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Odysseys in Technology
The History of the Future of the City

Sun Microsystems Laboratories


Joel Birnbaum, Steve Dietz, and Ben Hooker

Wednesday, May 24, 2006

Member Reception - 6 PM - 7 PM
Lecture - 7 PM - 8:30 PM

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Computer History Museum
1401 N. Shoreline Boulevard
Mountain View, CA 94043

Pre-Registration is now closed. Seats are still available for those who register at the door.

Free. Suggested donation of .00 at the door from non-members.

Call (650) 810-1898 for information.

As head of research at IBM in the 70s and at Hewlett Packard in the 80s, Joel Birnbaum played a seminal role in helping to conceive and lay the technical groundwork for pervasive computing; computing seamlessly incorporated into everyday life.

One of the prime sites for pervasive computing is the city: its buildings, its transportation systems, its services, and, of course, its residents.

Birnbaum will screen excerpts from some scarcely seen scenario videos about what might be termed the interactive city, based on pervasive computing, and discuss the four stages technology must pass through before it can be considered pervasive.

Steve Dietz is Director of the inaugural, biennial ZeroOne San Jose: A Global Festival of Art on the Edge, which will take place in San Jose August 7-13. One of the themes of the Festival is the “interactive city,” inspired to a great extent by Birnbaum¹s work. Dietz will discuss some of the 36 projects that will be presented on the streets of San Jose during the Festival.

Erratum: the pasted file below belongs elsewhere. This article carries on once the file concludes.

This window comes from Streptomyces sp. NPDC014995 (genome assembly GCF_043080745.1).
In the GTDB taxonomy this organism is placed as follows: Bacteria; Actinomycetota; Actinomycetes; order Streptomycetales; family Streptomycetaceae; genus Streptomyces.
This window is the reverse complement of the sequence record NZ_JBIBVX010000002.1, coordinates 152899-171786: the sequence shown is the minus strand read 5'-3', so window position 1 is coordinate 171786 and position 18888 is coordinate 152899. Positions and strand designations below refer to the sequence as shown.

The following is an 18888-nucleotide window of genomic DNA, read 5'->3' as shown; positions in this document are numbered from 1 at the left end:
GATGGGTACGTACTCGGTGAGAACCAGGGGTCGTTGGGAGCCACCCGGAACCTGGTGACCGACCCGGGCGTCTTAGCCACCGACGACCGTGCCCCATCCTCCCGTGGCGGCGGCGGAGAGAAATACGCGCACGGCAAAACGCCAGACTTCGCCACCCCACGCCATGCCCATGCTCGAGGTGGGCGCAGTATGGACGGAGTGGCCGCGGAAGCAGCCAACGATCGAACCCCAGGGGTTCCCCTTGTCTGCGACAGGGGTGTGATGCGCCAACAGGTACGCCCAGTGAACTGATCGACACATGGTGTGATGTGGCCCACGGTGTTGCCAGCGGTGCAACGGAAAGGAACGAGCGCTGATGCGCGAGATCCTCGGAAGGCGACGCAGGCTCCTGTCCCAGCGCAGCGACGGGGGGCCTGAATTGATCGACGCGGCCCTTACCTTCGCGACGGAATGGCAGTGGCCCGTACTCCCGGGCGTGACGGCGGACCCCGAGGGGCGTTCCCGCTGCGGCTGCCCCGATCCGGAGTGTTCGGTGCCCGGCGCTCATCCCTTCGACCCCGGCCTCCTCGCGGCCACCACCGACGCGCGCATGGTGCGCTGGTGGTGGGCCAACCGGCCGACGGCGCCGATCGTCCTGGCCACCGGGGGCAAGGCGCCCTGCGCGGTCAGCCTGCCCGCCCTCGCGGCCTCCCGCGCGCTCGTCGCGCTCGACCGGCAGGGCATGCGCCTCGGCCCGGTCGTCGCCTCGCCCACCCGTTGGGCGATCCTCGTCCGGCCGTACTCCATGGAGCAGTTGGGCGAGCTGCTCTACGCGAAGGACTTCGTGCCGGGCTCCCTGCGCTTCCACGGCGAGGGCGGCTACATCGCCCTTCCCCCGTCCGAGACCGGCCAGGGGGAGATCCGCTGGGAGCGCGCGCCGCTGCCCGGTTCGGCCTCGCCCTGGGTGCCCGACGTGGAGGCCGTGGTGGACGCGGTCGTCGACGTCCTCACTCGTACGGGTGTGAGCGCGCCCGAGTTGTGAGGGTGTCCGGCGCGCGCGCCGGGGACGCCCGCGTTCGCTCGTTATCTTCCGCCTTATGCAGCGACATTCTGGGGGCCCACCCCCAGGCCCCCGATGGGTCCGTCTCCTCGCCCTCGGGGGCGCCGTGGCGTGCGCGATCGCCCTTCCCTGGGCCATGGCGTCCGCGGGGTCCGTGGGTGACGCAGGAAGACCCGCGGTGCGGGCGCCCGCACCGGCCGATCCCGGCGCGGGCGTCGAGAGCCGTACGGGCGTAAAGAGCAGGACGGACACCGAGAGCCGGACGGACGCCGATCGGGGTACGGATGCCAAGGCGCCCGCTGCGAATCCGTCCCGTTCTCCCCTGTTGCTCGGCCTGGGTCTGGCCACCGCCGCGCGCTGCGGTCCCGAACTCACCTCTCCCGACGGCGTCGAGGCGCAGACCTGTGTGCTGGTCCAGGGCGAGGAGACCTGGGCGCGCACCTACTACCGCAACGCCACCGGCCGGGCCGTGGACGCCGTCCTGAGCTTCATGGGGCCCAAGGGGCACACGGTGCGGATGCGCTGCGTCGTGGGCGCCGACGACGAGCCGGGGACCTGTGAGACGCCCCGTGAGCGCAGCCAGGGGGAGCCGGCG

Ben Hooker, a participating artist from London, will also present his project, DataNature, which was jointly commissioned by ZeroOne San Jose and the City of San Jose's Public Art program.

Odysseys in Technology, The Computer History Museum Speaker Series Sponsored by Sun Microsystems Laboratories, presents people and perspectives behind extraordinary innovations and advancements in the computer technology-related world. Each event in the Series provides stimulating interaction with authentic experts whose achievements have transformed how things are done or viewed, and to examine how their personal stories might inform the present and future. These programs occasionally feature technologies or point events, with the objective to apply lessons of history to present day understanding and inspiration.

The Computer History Museum offers a variety of membership levels. To find out more, please visit our individual membership or call 650-810-2722.


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